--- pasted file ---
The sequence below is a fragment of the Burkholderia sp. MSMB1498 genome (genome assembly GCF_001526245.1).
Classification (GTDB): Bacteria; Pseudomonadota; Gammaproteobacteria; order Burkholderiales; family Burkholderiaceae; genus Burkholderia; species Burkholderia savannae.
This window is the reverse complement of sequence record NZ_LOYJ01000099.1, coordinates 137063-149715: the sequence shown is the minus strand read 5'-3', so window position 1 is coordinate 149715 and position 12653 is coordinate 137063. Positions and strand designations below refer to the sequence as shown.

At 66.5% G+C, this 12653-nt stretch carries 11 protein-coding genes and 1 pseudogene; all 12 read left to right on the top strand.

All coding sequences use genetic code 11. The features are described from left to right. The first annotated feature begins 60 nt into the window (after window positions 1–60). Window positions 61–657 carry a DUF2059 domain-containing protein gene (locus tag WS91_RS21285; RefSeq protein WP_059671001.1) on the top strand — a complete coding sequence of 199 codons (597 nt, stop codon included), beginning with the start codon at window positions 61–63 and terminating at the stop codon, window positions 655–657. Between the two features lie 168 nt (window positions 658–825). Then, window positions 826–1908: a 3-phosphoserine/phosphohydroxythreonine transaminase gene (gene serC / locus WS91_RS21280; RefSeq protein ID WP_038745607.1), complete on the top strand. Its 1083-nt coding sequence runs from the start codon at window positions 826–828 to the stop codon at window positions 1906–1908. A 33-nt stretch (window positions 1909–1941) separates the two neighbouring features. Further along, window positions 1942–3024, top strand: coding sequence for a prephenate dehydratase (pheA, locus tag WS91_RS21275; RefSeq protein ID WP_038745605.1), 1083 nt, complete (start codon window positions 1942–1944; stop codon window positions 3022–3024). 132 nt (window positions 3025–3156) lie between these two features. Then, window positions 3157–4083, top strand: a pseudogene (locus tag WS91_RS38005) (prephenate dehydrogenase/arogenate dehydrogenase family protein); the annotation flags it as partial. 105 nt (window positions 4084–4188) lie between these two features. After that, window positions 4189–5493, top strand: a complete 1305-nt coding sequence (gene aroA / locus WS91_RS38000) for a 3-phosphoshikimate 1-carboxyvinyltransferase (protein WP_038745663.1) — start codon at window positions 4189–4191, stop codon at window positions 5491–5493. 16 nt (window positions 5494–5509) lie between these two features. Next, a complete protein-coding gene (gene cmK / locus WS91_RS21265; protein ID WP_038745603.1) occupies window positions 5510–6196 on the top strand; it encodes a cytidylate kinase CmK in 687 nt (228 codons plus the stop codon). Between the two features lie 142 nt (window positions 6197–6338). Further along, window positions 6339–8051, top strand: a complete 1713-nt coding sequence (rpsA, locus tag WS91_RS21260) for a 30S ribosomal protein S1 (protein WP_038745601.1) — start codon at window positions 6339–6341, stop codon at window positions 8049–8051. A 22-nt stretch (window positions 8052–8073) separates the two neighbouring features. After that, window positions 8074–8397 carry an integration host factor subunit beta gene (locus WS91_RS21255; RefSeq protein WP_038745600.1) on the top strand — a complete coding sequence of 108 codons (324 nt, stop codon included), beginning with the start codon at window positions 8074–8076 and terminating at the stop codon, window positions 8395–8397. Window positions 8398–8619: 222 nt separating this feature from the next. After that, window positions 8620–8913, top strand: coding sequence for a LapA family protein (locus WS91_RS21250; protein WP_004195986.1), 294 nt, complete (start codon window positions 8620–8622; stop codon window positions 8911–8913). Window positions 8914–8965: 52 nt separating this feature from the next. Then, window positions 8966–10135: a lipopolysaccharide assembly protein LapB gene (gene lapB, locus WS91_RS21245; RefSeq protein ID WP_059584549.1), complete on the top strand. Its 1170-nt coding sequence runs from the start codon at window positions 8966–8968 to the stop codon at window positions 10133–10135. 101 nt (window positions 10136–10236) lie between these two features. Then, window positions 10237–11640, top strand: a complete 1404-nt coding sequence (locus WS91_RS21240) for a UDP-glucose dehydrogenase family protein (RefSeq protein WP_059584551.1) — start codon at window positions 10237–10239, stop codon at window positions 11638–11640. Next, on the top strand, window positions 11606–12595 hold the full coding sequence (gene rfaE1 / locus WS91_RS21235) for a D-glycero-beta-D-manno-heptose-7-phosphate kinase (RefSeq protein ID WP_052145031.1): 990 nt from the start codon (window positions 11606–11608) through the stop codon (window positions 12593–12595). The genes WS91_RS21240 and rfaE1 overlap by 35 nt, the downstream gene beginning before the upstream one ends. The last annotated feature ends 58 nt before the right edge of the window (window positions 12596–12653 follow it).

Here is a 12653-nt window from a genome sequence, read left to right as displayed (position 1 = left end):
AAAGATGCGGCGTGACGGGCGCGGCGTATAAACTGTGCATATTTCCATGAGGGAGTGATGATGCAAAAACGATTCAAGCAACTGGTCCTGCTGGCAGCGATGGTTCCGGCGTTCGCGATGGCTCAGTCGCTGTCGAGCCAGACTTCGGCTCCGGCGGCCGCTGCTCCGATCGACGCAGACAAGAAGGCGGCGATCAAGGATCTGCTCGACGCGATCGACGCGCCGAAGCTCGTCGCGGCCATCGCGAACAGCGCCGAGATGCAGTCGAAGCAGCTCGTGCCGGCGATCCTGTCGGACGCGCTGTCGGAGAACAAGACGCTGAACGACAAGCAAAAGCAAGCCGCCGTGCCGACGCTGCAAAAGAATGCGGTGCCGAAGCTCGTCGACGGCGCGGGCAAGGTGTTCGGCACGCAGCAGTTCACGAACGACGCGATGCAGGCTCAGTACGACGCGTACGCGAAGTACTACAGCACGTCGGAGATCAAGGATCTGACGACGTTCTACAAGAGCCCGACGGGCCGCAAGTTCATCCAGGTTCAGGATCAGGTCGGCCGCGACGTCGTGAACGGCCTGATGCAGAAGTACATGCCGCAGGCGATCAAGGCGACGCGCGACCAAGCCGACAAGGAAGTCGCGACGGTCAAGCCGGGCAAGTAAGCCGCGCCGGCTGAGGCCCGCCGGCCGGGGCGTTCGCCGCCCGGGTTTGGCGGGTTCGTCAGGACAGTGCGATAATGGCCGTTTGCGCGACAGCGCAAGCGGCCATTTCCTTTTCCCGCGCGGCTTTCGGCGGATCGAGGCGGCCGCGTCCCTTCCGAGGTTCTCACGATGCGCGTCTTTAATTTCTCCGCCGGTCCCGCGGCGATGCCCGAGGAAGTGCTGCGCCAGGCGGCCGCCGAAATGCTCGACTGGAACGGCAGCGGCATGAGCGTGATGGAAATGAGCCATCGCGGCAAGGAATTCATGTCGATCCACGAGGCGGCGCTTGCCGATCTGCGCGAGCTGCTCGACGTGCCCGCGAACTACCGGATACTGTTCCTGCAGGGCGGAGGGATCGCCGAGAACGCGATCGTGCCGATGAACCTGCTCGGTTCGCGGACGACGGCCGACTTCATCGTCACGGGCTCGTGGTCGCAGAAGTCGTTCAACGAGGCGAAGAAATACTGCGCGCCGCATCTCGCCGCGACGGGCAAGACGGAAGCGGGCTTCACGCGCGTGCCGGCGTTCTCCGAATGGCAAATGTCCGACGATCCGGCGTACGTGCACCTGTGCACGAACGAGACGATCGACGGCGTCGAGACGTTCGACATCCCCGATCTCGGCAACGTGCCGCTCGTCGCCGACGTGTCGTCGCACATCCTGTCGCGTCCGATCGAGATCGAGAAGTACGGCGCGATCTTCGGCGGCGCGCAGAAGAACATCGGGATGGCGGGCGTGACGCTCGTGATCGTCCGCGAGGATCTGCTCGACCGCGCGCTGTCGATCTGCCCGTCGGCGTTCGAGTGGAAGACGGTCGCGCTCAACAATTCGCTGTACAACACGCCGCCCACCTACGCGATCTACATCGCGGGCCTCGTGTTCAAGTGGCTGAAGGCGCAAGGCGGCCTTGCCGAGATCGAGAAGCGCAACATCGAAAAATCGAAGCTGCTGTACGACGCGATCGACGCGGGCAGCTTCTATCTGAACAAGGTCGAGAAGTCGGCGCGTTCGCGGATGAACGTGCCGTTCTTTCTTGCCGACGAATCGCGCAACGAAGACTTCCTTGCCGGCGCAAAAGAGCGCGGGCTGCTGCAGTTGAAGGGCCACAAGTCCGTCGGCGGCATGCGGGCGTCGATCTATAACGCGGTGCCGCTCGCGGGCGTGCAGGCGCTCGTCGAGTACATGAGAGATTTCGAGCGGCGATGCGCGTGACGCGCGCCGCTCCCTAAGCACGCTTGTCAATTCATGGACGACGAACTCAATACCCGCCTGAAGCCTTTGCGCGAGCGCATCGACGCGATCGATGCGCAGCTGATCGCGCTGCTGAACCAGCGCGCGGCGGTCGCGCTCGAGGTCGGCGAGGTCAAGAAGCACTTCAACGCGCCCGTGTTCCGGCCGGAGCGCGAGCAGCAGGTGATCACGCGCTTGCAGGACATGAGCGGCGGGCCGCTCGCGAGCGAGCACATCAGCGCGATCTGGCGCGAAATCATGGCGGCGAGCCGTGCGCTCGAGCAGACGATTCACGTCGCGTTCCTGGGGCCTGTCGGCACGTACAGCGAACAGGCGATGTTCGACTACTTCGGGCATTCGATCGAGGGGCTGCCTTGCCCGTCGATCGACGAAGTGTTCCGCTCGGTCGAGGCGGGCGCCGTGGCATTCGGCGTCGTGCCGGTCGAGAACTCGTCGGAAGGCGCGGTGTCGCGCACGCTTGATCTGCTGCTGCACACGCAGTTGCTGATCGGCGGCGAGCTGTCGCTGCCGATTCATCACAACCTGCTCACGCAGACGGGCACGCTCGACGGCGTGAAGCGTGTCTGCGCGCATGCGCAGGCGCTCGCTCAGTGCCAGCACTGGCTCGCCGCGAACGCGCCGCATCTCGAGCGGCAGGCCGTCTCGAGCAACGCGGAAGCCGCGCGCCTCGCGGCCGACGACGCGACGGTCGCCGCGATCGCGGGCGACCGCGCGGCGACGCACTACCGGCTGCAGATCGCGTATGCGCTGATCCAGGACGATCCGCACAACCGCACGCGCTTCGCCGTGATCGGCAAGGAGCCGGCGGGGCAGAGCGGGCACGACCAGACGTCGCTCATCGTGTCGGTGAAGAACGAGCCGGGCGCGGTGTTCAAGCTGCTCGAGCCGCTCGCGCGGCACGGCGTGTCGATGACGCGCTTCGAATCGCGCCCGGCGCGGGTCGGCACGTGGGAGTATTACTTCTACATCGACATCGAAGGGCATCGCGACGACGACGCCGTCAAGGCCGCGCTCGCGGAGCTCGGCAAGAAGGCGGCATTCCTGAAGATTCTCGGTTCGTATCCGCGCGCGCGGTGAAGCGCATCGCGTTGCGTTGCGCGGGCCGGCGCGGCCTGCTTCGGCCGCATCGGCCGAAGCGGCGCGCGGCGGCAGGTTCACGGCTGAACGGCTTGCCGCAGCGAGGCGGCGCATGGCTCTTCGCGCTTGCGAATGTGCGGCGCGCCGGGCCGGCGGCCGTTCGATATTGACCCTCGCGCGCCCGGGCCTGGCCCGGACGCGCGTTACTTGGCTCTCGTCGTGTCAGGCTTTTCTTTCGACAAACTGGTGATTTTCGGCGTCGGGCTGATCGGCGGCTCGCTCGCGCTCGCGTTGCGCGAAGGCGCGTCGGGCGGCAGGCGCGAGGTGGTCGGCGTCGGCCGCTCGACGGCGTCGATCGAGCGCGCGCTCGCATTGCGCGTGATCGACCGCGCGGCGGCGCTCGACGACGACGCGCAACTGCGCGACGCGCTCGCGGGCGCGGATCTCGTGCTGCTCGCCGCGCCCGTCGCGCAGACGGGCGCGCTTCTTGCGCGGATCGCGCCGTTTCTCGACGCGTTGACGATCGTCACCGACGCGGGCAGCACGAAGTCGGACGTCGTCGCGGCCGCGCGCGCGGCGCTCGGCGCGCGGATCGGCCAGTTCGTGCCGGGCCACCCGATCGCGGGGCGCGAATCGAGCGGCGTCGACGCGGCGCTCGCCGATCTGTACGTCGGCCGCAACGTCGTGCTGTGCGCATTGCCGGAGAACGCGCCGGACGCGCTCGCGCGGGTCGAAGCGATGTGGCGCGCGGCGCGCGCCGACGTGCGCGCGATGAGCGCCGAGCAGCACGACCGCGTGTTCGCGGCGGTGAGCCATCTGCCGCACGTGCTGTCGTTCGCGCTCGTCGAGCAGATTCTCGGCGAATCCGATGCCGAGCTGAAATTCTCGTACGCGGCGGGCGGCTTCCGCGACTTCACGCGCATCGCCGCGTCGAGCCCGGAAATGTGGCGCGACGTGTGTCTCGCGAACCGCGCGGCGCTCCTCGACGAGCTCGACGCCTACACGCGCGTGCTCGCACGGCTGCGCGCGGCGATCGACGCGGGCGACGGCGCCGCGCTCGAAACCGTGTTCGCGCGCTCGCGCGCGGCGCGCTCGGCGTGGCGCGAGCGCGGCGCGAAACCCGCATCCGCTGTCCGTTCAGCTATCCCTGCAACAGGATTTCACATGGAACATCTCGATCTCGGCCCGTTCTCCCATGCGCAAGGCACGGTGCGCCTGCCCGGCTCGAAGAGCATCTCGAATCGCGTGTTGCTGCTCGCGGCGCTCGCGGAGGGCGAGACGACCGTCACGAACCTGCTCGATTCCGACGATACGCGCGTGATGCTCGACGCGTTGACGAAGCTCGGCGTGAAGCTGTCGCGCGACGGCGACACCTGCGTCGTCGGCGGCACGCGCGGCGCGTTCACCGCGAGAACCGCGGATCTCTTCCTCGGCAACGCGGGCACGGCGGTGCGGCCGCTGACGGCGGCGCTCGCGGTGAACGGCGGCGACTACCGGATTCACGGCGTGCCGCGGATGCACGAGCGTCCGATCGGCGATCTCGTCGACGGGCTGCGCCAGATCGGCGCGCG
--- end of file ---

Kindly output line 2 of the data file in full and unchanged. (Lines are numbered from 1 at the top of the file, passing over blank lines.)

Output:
Classification (GTDB): Bacteria; Pseudomonadota; Gammaproteobacteria; order Burkholderiales; family Burkholderiaceae; genus Burkholderia; species Burkholderia savannae.